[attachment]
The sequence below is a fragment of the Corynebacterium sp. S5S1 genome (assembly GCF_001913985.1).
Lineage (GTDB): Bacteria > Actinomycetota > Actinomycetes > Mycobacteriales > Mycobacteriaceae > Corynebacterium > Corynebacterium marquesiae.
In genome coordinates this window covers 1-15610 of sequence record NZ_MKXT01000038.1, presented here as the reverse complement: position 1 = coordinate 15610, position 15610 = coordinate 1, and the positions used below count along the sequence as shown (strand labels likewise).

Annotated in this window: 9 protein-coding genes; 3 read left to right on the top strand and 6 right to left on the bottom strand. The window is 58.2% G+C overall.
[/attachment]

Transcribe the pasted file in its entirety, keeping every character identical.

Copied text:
The sequence below is a fragment of the Corynebacterium sp. S5S1 genome (assembly GCF_001913985.1).
Lineage (GTDB): Bacteria > Actinomycetota > Actinomycetes > Mycobacteriales > Mycobacteriaceae > Corynebacterium > Corynebacterium marquesiae.
In genome coordinates this window covers 1-15610 of sequence record NZ_MKXT01000038.1, presented here as the reverse complement: position 1 = coordinate 15610, position 15610 = coordinate 1, and the positions used below count along the sequence as shown (strand labels likewise).

Annotated in this window: 9 protein-coding genes; 3 read left to right on the top strand and 6 right to left on the bottom strand. The window is 58.2% G+C overall.